Native Sun News Today Columnist
nativesunnews.today Having just recently returned from a two month sojourn in a wilderness camp as a cook, the subject of bears – both black and grizzly - are on my mind. The location was called “Cottonwood Camp”, not far from Jackson Hole, Wyoming, and on the perimeter of Yellowstone Park, in the Bridger Teton National Forest – the heart of grizzly and black bear country in America, because they are protected and the numbers have significantly increased. For example, a scheduled hunt by the State of Wyoming for a few of them based upon a thriving population was recently canceled by a Federal Judge who, under the influence of out-of-state environmentalists decided they must still be protected. It was a four hour horseback ride to reach that little wall tent operation and in that location, nobody else comes around. In addition to the packer, camp jack and cook (me) approximately 13 mules carted about a ton of food and supplies into the camp. Aha! An aromatic restaurant was the potentially noticeable to bears. I have cooked at wilderness hunting camps off and on since 1997, in Montana, Wyoming and Alaska, thus gaining a little perspective from unwelcome “up close and personal” experience about bears. Bears have a very keen sense of smell. Depending on which bear expert you talk to, it can be from 5-15 miles, depending upon the wind. Plus, in the fall, they are hungry, seeking food to prepare for hibernation. Thus, the aroma of bacon, roast beef or fried chicken, all staples in hunting camp, attract their attention. To say nothing of the hides skinned for mounts, eyeballs, muscle tissue etc. thrown into the nightly bonfire by hunters and guides. Those type of guys like to sit around at night, telling of harrowing bear attacks they have personally experienced, and very comforting detail to the cook who normally stays in camp alone while the guides and hunters seek elk from the pre-dawn hours to dark. Bears, even a yearling cub, are larger than people (especially this scrawny 5'4”, 116 pound hunting camp cook) and they are equipped with rather large teeth and long sharp claws. Bears are also quick, able to outrun a horse for a short term. They are also smart, having learned that a gunshot means a gut-pile from a “harvested” elk, deer or moose is somewhere close. That often brings them on the run. I think that many have also learned that they are “protected”, reducing a natural fear and desire to avoid people. During my cooking tour in seven national forests and wilderness areas, I learned about bear protection techniques for a wild camp. A couple of good dogs, especially an Aussie, Blue Heeler or Border collie are very helpful, especially at night, when bears prowl the most. They can alert you to the presence of bears and the best ones will “work and worry” the bears out of camp. A big gun, preferably a 12 gauge shotgun loaded with alternating rounds of buckshot and leaded bear shot, is also necessary. After encountering a large griz who invaded my cook tent and thus got dispatched in a Teton Wilderness camp some years ago, I learned how to operate a 12 gauge, which also will nearly knock you on your-you-know-what. But the sheer big boom frightens the bears off, if you are quick with your wits and reflexes. That is why you sleep with a gun, not a boyfriend. Many wilderness advocates believe in pepper spray, which in theory can be effective when used within 15-20 feet of the predator. However, be sure about the wind direction.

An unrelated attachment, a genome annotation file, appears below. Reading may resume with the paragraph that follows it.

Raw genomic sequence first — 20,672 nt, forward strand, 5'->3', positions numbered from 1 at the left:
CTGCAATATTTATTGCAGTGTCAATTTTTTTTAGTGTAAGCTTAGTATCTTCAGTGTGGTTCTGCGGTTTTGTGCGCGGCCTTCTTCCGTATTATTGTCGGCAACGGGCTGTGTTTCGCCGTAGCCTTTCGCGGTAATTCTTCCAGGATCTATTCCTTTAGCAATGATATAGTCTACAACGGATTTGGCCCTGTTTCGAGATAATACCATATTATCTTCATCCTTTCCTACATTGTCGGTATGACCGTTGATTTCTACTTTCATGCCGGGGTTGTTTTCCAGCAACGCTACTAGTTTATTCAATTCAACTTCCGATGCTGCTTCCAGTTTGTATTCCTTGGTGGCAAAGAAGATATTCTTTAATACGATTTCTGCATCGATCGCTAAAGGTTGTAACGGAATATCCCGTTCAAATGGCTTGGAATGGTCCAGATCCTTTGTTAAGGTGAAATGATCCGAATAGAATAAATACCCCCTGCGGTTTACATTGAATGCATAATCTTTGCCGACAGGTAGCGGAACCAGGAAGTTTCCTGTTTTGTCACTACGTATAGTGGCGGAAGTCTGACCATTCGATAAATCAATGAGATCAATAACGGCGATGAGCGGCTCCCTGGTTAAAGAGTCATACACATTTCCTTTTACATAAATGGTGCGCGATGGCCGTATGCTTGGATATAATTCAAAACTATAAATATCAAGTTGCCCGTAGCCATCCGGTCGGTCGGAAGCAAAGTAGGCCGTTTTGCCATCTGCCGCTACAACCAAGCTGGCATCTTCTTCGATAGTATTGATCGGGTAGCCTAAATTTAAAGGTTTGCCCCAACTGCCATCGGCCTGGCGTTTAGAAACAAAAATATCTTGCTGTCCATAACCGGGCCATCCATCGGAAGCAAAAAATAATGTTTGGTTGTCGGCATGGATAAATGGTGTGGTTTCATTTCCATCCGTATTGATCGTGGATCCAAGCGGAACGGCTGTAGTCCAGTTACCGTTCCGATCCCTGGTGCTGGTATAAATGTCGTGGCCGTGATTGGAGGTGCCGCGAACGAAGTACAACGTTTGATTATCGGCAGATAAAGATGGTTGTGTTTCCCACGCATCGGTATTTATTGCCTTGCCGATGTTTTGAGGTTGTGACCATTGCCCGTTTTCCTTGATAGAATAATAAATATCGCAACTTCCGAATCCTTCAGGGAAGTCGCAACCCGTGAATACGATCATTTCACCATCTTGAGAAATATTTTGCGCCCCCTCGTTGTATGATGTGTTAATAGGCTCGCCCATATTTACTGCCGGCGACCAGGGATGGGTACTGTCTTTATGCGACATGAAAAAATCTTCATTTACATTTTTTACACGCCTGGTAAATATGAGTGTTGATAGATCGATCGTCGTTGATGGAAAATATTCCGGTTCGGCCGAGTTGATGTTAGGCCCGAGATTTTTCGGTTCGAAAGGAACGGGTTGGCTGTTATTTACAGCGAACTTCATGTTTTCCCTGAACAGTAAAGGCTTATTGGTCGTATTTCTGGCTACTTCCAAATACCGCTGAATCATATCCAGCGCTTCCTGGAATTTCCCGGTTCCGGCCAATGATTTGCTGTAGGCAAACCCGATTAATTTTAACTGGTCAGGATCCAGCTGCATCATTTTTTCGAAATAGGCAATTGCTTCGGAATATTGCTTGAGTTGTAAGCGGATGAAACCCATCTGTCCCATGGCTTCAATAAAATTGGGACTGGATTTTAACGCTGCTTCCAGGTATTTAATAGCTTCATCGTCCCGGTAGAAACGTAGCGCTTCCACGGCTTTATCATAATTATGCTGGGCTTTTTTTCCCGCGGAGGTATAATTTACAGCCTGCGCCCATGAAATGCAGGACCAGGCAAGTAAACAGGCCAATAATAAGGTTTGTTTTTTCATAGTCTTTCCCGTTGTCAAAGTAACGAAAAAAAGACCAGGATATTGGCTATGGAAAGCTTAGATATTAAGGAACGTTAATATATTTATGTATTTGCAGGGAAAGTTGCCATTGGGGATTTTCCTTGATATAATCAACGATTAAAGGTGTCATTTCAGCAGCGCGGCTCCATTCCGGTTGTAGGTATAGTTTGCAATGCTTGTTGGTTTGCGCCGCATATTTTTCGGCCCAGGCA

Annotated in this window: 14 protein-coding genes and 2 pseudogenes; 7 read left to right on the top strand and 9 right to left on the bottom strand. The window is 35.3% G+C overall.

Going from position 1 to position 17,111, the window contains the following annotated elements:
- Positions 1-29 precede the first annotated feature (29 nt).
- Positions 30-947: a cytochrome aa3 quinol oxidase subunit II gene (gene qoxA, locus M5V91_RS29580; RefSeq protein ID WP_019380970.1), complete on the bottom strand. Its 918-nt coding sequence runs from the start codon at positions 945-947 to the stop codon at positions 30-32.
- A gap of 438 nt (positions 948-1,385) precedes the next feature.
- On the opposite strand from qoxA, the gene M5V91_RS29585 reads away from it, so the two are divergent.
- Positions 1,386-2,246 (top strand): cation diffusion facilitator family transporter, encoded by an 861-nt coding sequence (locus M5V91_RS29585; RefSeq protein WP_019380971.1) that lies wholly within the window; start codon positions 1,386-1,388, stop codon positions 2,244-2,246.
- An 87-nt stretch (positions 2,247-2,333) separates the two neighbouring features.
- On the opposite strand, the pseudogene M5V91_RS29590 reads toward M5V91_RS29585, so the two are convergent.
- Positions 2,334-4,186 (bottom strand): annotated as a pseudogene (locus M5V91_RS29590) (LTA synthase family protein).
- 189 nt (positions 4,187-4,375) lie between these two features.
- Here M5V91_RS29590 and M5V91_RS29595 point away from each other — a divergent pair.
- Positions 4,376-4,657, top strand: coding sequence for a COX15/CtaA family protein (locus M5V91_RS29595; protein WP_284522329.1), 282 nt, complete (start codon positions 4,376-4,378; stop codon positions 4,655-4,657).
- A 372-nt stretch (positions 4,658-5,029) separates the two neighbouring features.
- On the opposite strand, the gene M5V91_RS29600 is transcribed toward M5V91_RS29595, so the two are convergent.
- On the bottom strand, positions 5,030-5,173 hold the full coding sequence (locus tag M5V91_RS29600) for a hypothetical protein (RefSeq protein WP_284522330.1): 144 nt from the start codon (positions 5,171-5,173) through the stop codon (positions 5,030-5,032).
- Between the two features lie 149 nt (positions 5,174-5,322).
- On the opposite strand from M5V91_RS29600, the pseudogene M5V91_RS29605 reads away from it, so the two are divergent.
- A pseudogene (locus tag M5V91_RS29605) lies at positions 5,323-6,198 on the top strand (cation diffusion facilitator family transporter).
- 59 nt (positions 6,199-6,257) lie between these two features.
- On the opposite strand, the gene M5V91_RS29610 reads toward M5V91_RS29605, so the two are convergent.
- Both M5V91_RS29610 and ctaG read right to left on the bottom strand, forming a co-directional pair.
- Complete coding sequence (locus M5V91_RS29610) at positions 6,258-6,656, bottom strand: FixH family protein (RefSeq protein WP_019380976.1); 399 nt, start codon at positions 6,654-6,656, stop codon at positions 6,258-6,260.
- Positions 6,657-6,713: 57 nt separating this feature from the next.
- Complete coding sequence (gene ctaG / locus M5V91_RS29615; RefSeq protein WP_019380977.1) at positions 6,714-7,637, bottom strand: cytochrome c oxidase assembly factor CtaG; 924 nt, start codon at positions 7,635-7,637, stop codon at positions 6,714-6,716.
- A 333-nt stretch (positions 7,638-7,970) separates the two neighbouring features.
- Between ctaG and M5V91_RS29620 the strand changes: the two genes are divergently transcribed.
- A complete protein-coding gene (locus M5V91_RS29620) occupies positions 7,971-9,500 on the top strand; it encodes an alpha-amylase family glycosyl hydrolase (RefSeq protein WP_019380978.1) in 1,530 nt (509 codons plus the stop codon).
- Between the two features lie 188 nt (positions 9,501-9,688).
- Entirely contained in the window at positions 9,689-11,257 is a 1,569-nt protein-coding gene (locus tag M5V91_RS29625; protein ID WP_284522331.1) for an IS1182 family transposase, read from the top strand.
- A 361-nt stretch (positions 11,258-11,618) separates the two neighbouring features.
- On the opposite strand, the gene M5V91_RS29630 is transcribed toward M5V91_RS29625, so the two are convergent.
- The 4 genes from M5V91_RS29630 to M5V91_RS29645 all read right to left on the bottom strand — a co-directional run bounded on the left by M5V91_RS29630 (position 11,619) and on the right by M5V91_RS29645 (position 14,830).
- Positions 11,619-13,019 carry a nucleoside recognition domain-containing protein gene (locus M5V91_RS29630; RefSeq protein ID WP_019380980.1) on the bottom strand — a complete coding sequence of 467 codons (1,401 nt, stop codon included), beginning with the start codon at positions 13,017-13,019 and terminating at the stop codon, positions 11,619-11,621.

Otherwise, you could accidentally knock yourself out, finding out in a painful way that bears are partial to “pepper-seasoned” meat. It is also good to have horses or mules around, as they get quite excited and noisy when bears or wolves come into camp. Finally, fire and lanterns are good as bears do not seem to like either source of light, but that lets them see what they want to eat. Some outfitters have recently started using solar-powered electric fences to protect the cook tent and food supply, as many bears have come to associate people with food. Thus, when we, the crew, arrived at the Cottonwood camp earlier this summer to prepare for the hunters, I was dismayed to learn that none of these self-protection devices had been provided. The packer and camp jack thoughtfully unloaded the mules and carted the grub into the cook tent; brought two five gallon buckets of water from the crick, about a quarter mile away; profusely apologized about forgetting the solar battery for the electric fence and said “Don't worry, you have lots of wood.” Of course, there was lots of wood. It was all standing up in the form of dead beetle-killed pine trees. With that, they gathered up all the mules, horses, dogs and guns, saying “See you in a few days.”
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